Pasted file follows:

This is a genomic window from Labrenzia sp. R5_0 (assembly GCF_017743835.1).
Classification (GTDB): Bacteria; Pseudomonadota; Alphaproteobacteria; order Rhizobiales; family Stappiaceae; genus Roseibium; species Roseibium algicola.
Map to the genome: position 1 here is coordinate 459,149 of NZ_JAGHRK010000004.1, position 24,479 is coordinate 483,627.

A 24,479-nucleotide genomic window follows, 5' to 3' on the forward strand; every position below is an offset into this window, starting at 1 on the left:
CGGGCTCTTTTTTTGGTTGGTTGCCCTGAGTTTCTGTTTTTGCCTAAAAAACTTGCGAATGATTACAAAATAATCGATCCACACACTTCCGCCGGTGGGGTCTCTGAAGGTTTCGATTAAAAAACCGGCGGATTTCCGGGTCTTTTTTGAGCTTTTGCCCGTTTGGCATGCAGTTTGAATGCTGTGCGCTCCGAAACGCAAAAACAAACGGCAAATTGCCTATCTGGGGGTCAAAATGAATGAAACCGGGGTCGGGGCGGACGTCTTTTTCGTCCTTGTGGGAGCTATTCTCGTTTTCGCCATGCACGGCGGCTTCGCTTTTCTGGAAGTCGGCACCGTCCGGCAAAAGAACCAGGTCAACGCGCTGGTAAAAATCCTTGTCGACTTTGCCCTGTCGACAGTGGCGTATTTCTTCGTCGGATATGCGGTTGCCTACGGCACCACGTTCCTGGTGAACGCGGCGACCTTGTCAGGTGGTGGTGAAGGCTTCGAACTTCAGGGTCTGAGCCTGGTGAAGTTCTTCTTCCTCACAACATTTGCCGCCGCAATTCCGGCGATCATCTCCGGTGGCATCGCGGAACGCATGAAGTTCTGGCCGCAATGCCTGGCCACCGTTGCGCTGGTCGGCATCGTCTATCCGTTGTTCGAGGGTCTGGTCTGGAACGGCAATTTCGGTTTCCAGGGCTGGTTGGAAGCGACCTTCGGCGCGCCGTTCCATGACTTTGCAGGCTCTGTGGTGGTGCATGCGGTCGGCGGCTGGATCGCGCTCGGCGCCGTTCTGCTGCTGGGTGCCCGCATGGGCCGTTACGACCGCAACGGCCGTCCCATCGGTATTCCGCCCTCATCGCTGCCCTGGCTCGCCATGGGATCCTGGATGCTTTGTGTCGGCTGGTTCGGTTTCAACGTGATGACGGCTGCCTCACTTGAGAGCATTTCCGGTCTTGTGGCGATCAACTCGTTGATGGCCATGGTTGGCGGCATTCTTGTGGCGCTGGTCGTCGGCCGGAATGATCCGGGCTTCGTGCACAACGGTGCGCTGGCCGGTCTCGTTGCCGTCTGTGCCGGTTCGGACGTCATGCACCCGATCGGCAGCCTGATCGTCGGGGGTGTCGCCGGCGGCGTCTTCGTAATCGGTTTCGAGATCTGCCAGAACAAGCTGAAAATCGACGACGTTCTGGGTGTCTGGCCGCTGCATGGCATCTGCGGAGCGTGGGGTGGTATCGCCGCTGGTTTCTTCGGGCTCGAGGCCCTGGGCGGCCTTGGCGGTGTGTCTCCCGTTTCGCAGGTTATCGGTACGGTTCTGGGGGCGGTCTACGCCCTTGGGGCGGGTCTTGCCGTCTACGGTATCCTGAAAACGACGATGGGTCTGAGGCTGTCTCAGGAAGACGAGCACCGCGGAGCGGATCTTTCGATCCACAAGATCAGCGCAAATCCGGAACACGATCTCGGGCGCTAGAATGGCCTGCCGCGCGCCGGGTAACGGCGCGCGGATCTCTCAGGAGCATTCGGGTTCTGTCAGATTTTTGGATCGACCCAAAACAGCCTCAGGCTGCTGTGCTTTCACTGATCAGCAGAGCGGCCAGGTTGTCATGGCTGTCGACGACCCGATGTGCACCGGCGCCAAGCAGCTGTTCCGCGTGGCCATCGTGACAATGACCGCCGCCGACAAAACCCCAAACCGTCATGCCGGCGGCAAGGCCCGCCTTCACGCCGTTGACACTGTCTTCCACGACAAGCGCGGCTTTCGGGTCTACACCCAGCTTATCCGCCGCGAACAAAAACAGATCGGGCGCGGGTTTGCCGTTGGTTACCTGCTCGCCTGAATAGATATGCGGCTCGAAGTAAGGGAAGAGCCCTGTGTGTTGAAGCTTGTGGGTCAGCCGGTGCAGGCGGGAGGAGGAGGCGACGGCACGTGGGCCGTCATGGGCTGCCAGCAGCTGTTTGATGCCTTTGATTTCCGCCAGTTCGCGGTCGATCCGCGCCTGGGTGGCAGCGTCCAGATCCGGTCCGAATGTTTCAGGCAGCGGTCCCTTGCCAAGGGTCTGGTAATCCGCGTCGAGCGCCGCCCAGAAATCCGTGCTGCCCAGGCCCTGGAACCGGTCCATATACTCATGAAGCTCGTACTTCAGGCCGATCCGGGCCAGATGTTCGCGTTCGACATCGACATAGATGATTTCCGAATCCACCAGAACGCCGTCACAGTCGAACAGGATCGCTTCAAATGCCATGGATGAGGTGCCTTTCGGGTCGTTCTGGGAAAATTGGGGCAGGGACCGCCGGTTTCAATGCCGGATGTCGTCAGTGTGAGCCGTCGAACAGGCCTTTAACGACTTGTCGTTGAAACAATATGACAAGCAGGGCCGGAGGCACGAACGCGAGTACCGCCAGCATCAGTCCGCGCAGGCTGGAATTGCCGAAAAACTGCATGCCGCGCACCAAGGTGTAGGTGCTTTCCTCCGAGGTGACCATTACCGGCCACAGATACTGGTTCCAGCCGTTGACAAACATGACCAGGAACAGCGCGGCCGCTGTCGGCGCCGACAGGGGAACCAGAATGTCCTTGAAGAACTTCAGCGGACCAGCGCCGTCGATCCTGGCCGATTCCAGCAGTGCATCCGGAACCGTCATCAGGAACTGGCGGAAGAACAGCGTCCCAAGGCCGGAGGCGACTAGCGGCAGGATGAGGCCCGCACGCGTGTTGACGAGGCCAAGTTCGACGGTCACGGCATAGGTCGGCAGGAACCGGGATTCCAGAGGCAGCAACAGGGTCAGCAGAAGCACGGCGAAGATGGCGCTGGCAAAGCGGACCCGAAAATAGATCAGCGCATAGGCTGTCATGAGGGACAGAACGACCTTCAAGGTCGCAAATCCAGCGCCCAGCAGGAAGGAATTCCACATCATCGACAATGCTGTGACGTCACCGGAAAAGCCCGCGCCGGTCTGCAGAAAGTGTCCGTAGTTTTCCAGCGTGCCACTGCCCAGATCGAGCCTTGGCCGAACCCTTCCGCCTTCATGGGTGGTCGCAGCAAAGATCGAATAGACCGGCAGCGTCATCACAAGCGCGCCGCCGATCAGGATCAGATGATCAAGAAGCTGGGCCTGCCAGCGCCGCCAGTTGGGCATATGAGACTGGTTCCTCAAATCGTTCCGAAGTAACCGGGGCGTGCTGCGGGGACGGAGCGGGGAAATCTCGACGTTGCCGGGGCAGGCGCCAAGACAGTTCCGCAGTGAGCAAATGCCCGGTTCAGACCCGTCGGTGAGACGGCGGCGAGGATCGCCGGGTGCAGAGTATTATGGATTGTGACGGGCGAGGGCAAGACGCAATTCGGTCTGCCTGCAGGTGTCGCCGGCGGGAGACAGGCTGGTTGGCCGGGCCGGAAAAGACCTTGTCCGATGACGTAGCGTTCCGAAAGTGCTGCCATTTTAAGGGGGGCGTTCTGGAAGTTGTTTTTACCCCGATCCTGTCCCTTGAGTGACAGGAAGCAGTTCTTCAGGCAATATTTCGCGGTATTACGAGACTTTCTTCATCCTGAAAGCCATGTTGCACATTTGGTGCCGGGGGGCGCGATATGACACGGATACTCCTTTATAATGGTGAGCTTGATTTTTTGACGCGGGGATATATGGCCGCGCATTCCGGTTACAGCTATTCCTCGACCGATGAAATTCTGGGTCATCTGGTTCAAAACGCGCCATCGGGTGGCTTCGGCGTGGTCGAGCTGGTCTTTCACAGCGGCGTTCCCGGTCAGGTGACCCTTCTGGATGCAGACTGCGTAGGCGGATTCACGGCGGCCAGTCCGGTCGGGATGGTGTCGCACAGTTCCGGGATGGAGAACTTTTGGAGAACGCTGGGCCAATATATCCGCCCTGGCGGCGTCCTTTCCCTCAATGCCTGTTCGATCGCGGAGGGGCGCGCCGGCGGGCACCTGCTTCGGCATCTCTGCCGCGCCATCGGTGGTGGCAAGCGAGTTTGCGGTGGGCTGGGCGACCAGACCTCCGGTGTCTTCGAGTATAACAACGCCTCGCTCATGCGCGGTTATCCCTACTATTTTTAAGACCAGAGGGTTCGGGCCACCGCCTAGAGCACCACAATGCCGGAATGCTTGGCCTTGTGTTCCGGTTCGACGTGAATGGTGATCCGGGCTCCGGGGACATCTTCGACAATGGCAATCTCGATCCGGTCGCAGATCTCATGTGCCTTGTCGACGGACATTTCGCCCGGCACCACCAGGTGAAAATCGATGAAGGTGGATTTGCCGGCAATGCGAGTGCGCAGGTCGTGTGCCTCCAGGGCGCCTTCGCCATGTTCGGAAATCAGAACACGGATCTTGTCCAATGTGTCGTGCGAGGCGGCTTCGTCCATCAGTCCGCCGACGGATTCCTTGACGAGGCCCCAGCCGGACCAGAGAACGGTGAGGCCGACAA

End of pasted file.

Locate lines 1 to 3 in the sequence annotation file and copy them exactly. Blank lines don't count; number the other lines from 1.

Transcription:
This is a genomic window from Labrenzia sp. R5_0 (assembly GCF_017743835.1).
Classification (GTDB): Bacteria; Pseudomonadota; Alphaproteobacteria; order Rhizobiales; family Stappiaceae; genus Roseibium; species Roseibium algicola.
Map to the genome: position 1 here is coordinate 459,149 of NZ_JAGHRK010000004.1, position 24,479 is coordinate 483,627.